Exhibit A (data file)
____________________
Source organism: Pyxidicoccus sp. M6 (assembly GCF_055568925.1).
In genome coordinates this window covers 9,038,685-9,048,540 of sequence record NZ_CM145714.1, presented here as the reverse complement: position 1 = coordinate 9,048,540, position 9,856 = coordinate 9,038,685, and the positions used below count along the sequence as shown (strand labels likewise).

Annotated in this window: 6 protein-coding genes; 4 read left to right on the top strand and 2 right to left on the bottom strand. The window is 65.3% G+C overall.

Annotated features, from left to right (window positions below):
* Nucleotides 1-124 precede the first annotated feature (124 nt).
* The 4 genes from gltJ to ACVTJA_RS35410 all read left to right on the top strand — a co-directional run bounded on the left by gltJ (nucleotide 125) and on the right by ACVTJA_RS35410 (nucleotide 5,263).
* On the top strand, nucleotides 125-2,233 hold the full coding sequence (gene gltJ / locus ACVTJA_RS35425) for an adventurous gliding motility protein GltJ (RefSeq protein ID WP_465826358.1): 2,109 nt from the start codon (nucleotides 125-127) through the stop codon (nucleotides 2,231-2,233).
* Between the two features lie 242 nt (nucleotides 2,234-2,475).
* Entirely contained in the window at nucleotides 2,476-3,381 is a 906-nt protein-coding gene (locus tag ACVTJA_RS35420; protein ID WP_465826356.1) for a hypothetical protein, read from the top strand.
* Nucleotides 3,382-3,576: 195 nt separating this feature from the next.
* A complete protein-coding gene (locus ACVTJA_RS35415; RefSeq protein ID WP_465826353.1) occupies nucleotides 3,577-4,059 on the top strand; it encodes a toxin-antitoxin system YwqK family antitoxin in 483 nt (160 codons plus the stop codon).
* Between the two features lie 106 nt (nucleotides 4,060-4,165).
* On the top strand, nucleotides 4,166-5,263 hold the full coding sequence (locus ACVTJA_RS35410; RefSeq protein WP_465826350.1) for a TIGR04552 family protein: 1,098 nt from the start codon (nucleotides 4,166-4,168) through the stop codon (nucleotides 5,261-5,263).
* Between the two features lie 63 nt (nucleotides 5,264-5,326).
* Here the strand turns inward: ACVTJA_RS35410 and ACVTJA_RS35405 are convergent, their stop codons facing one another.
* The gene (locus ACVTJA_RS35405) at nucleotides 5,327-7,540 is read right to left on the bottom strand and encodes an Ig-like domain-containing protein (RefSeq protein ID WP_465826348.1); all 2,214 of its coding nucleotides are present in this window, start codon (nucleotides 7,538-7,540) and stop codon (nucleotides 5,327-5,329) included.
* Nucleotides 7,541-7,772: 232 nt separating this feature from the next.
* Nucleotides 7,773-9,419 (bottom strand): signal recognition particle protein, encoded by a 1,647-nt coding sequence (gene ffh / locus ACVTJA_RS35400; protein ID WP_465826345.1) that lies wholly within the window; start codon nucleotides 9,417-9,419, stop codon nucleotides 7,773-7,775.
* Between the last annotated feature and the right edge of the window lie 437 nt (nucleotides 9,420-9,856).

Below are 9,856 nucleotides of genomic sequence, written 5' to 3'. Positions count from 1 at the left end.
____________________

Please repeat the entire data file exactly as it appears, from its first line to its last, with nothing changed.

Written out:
Source organism: Pyxidicoccus sp. M6 (assembly GCF_055568925.1).
In genome coordinates this window covers 9,038,685-9,048,540 of sequence record NZ_CM145714.1, presented here as the reverse complement: position 1 = coordinate 9,048,540, position 9,856 = coordinate 9,038,685, and the positions used below count along the sequence as shown (strand labels likewise).

Annotated in this window: 6 protein-coding genes; 4 read left to right on the top strand and 2 right to left on the bottom strand. The window is 65.3% G+C overall.

Annotated features, from left to right (window positions below):
* Nucleotides 1-124 precede the first annotated feature (124 nt).
* The 4 genes from gltJ to ACVTJA_RS35410 all read left to right on the top strand — a co-directional run bounded on the left by gltJ (nucleotide 125) and on the right by ACVTJA_RS35410 (nucleotide 5,263).
* On the top strand, nucleotides 125-2,233 hold the full coding sequence (gene gltJ / locus ACVTJA_RS35425) for an adventurous gliding motility protein GltJ (RefSeq protein ID WP_465826358.1): 2,109 nt from the start codon (nucleotides 125-127) through the stop codon (nucleotides 2,231-2,233).
* Between the two features lie 242 nt (nucleotides 2,234-2,475).
* Entirely contained in the window at nucleotides 2,476-3,381 is a 906-nt protein-coding gene (locus tag ACVTJA_RS35420; protein ID WP_465826356.1) for a hypothetical protein, read from the top strand.
* Nucleotides 3,382-3,576: 195 nt separating this feature from the next.
* A complete protein-coding gene (locus ACVTJA_RS35415; RefSeq protein ID WP_465826353.1) occupies nucleotides 3,577-4,059 on the top strand; it encodes a toxin-antitoxin system YwqK family antitoxin in 483 nt (160 codons plus the stop codon).
* Between the two features lie 106 nt (nucleotides 4,060-4,165).
* On the top strand, nucleotides 4,166-5,263 hold the full coding sequence (locus ACVTJA_RS35410; RefSeq protein WP_465826350.1) for a TIGR04552 family protein: 1,098 nt from the start codon (nucleotides 4,166-4,168) through the stop codon (nucleotides 5,261-5,263).
* Between the two features lie 63 nt (nucleotides 5,264-5,326).
* Here the strand turns inward: ACVTJA_RS35410 and ACVTJA_RS35405 are convergent, their stop codons facing one another.
* The gene (locus ACVTJA_RS35405) at nucleotides 5,327-7,540 is read right to left on the bottom strand and encodes an Ig-like domain-containing protein (RefSeq protein ID WP_465826348.1); all 2,214 of its coding nucleotides are present in this window, start codon (nucleotides 7,538-7,540) and stop codon (nucleotides 5,327-5,329) included.
* Nucleotides 7,541-7,772: 232 nt separating this feature from the next.
* Nucleotides 7,773-9,419 (bottom strand): signal recognition particle protein, encoded by a 1,647-nt coding sequence (gene ffh / locus ACVTJA_RS35400; protein ID WP_465826345.1) that lies wholly within the window; start codon nucleotides 9,417-9,419, stop codon nucleotides 7,773-7,775.
* Between the last annotated feature and the right edge of the window lie 437 nt (nucleotides 9,420-9,856).

Below are 9,856 nucleotides of genomic sequence, written 5' to 3'. Positions count from 1 at the left end.